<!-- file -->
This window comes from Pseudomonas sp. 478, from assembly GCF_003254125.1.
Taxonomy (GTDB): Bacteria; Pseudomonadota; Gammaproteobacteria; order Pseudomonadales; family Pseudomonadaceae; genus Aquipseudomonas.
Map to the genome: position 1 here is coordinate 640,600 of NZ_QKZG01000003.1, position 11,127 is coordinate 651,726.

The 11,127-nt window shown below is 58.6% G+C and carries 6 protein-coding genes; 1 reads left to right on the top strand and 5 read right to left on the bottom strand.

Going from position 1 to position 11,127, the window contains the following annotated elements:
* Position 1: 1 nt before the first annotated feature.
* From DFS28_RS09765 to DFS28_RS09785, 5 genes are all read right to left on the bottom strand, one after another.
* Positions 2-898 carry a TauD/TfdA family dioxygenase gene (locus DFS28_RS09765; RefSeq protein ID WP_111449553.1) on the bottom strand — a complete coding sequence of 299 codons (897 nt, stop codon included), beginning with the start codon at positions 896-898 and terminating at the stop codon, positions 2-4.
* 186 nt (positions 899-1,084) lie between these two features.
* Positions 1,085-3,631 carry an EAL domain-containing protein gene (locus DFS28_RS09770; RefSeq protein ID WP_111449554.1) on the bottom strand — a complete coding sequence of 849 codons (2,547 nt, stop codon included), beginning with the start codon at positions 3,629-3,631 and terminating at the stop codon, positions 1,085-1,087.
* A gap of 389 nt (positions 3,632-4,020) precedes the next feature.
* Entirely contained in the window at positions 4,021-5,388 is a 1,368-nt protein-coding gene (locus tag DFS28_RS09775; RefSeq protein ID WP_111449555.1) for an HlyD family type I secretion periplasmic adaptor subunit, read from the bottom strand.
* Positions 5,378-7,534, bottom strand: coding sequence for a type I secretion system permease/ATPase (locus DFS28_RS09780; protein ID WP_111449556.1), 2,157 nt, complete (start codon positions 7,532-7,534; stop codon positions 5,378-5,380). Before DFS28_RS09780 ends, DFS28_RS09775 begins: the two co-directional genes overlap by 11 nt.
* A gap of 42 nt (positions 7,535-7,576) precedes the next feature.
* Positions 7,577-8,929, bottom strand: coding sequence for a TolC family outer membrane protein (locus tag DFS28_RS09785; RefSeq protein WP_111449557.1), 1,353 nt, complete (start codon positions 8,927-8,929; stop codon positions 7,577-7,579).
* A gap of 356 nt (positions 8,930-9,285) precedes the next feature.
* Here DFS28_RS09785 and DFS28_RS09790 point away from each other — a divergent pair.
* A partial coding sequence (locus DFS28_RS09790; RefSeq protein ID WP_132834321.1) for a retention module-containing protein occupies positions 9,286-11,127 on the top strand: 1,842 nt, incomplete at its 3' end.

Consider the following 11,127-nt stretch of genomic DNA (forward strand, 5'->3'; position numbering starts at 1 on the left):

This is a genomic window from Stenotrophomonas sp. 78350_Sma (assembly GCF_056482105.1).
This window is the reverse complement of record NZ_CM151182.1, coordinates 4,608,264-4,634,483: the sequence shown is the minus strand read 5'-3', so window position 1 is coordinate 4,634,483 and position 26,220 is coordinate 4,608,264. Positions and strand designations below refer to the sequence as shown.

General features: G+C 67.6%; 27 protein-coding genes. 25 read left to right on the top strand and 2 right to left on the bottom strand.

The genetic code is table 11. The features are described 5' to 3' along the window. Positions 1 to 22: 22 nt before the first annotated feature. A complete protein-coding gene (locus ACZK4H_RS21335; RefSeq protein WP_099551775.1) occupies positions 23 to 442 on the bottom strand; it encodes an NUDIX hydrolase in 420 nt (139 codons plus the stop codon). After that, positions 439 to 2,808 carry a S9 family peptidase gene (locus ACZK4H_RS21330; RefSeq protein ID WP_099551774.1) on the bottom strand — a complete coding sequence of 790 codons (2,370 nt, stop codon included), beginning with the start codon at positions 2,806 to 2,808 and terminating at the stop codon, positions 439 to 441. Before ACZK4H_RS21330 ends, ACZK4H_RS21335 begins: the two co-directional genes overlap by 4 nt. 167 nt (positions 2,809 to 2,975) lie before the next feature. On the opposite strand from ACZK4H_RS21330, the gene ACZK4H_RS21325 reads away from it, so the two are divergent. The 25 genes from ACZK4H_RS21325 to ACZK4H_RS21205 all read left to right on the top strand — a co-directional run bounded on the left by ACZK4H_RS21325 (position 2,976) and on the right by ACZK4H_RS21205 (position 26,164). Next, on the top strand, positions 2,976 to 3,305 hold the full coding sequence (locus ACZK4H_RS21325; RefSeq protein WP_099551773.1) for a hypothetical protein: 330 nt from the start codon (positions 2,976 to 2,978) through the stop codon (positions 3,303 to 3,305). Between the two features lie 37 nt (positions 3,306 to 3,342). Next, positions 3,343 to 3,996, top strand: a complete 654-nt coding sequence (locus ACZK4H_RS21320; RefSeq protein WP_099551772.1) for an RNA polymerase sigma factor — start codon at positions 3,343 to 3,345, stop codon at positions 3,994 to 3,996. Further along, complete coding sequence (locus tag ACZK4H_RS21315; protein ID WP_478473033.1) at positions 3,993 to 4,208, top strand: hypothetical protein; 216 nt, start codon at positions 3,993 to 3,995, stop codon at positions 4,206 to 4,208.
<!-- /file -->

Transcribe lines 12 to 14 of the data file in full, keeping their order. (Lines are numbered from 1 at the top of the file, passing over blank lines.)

* Entirely contained in the window at positions 4,021-5,388 is a 1,368-nt protein-coding gene (locus tag DFS28_RS09775; RefSeq protein ID WP_111449555.1) for an HlyD family type I secretion periplasmic adaptor subunit, read from the bottom strand.
* Positions 5,378-7,534, bottom strand: coding sequence for a type I secretion system permease/ATPase (locus DFS28_RS09780; protein ID WP_111449556.1), 2,157 nt, complete (start codon positions 7,532-7,534; stop codon positions 5,378-5,380). Before DFS28_RS09780 ends, DFS28_RS09775 begins: the two co-directional genes overlap by 11 nt.
* A gap of 42 nt (positions 7,535-7,576) precedes the next feature.